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Holy Rollers Movie Review: Sect, Drugs and Rock 'n Roll

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With a US news media increasingly filing stories bordering on fiction, it was inevitable that fabrication in movies, whether documentaries or otherwise, would not be far behind. Last year's Roman Polanski: Wanted Dead or Alive subjectively served up its own metaphorical judge and jury that just about cleared the longtime fugitive child rapist and famed filmmaker of all outstanding charges, while demanding judicial exoneration.

And now first time director Kevin Asch's Holy Rollers dramatically depicts the real life Brooklyn Hasidic youth who participated in an international drug smuggling ring, not as legally innocent, but rather defensively as gullible dupes of a larger manipulative criminal enterprise. If only such slack were cut for ghetto youth, whether on or off screen.

Holy Rollers is based on the March 2000 conviction of eighteen year old Shimon Levita of the Bobova Orthodox Jewish sect, for organizing a band of Hasidic high schoolers as drug smugglers under the innocent veneer cover of religious garb. And as they traveled between Europe, Canada and the US while trafficking the reigning designer drug of choice, Ecstasy. And though he was harshly condemned by the judge along with the dozens of Hasidim from his tightly knit sect who showed up to support him, Levita received a mere thirty month sentence out of a potential maximum fifteen years in prison, to be served at a government-run boot camp.

Jesse Eisenberg, who may have picked up a skill or two dodging the undead in Zombieland, turns up in Holy Rollers eluding the authorities this time around, as he switches career aspirations from rabbi to controlled substance courier. Eisenberg is Sam, a confused and impressionable young man from an economically struggling family. After the stern parents of a girl he cares for reject him as suitable matrimonial material, which is apparently their prerogative in this rigidly structured community, Sam seeks to recover from his bruised self-esteem through financial pursuits instead. So when his rebellious neighbor Yosef (Justin Bartha) lures the despondent youth into the lucrative drug scheme in question through an Israeli smuggler, Sam reconciles his conflicted religious values with enormous denial that he's actually engaging in anything immoral.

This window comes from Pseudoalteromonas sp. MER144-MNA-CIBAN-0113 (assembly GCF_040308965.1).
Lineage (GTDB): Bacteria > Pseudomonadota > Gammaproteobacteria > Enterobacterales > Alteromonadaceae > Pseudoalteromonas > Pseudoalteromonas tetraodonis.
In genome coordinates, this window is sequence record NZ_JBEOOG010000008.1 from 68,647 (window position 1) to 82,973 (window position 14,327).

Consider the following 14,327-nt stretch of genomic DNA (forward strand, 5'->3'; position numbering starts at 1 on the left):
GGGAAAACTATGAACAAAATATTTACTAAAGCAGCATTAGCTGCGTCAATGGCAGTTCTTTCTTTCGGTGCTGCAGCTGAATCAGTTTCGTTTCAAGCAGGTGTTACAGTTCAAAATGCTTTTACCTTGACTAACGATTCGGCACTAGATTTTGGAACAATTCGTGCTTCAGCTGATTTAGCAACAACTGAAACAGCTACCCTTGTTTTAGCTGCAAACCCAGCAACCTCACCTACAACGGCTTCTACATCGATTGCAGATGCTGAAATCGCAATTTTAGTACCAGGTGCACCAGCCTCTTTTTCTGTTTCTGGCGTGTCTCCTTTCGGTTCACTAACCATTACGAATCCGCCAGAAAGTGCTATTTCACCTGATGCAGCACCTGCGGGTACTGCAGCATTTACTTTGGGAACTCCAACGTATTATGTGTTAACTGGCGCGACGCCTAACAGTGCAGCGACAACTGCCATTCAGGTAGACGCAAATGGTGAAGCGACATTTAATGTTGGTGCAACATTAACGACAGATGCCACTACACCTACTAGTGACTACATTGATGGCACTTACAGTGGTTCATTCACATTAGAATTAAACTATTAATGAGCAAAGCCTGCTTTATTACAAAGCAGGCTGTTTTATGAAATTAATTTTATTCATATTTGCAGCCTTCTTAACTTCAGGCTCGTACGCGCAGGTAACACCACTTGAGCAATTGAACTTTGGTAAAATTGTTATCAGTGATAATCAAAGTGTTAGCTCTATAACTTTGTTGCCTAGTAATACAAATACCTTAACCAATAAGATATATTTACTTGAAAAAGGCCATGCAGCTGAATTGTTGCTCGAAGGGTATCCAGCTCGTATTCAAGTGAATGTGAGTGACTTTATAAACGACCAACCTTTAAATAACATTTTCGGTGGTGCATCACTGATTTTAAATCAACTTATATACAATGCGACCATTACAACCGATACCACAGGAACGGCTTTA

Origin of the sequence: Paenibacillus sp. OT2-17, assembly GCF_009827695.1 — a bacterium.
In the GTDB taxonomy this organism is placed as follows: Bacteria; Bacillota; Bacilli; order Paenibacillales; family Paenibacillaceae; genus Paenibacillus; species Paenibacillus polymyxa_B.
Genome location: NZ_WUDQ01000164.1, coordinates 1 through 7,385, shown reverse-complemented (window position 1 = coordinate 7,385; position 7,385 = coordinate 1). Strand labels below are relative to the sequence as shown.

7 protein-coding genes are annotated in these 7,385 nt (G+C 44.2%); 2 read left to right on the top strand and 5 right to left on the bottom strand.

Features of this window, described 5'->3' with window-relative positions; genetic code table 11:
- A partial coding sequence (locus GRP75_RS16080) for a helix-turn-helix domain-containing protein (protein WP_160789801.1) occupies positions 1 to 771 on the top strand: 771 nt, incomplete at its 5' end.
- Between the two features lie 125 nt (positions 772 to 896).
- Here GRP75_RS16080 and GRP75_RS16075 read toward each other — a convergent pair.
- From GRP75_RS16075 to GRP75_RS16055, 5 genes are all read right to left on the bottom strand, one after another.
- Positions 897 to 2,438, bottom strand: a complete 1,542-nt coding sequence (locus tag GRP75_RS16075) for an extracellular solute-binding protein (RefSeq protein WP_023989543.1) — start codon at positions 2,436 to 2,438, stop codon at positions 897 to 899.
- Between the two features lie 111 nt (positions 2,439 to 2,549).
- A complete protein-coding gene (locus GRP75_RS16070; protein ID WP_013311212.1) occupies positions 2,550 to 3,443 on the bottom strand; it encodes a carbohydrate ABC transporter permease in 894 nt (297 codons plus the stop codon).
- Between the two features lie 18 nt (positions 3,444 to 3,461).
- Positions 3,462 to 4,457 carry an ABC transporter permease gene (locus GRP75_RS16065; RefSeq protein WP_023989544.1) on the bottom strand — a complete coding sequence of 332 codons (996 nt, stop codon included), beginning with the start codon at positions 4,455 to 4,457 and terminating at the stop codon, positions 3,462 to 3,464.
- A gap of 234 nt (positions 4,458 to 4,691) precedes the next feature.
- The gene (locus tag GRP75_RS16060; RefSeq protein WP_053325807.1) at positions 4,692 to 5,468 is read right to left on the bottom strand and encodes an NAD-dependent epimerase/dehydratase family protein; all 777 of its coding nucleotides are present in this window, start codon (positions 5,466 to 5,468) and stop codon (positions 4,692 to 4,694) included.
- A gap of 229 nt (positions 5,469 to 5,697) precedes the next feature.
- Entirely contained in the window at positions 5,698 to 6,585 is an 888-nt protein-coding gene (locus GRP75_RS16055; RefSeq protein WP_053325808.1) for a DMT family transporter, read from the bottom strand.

Eisenberg surprises and impresses with his expanding dramatic range in movies, conveying with remarkable compassion the emotional complexity of a character caught between a repressive, isolating religion, and the decadent forbidden temptations of the larger society surrounding his thwarted world. Holy Rollers also probes with unusual candor and insight, the mysterious Hasidic culture that seems to exist as a parallel universe preserved from a distant century.

And in a country that favors a punitive approach to drugs, with the imposition of harsh, draconian prison sentences rather than treatment and legalization, it's refreshing to have a film like Holy Rollers out there, which casts a more humane light on the topic in general. But it's unfortunate that similarly inclined nonwhite characters in movies continue to be ferociously demonized and depicted solely with criminal intent, while white youth are more often than not, simply psychologically troubled.

Prairie Miller is a multimedia journalist online, in print and on radio. Contact her through NewsBlaze.

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